I recently put together a co-working space in my rural hometown (post coming) as an alternative from my old work-from-home model.

As part of this exercise in dressing up an ancient tin-ceiling storefront it really drilled home how important effective lighting is in my work space for the entire room (and not just the economical task light).

I was looking for this, but couldnt find it so I crunched it myself. Here’s the history of artificial light in one graph.


Note the logarithmic scales for the intended perspective.

So, what have CFLs and LEDs done to my power bill? What do they mean to ancient structures like this one? Do people save money or use more light?


This ceiling fan now holds three (thanks to a nifty splitter) 1500 lumen LED bulbs from Phillips (4500 lumen) and draws 45 watts. The original incandescent drew 60 watts and threw 800 lumen.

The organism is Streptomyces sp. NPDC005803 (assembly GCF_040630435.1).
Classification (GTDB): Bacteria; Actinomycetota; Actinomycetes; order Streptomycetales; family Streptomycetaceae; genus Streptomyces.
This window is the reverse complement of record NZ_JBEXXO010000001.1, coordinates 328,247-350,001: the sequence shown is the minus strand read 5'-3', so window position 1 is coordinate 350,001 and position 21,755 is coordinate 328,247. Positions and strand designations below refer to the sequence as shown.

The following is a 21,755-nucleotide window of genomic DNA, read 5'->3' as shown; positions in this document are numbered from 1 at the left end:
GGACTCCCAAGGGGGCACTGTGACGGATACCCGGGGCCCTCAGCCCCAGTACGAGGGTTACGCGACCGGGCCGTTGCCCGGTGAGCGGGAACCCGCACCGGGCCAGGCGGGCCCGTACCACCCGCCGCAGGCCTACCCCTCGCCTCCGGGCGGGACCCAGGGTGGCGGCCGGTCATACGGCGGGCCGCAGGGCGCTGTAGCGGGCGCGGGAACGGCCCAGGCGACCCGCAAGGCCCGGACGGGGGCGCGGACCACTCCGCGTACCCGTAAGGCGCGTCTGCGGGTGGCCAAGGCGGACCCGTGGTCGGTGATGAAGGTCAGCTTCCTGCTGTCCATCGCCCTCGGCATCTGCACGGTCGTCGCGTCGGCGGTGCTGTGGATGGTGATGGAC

lightingCommon Use (years ago)Labor Price (hours of work per 1,000 lumen-hours)Hours of light (1,000 lumens) per 1 hour labor
Open Fire142200058.0000000000.0172
Neolithic Lamp4000050.0000000000.0200
Lamp Fuel Market (fuel trade)40005.9400000000.1684
Improved Candlesticks (chemistry)1863.0000000000.3333
Town Gas (coal-gas)1410.3260000003.0675
Kerosene Lamp
Electric Lamp (Incandescent)1060.09200000010.8696
Electric Lamp (CFL)240.0001190008403.3613
Electric Lamp (LED)0.10.00006961714364.2708
25.73labor hour price
11bulb price
25000lamp life
1050lifetime kwh
132.3lifetime energy price
0.005292energy cost per hour
0.00044bulb cost per hour
3.2brightness factor (*1000 lumens)
0.00179125cost per 1000-lumen-hour
0.000069617labor hours per 1000-lumen-hour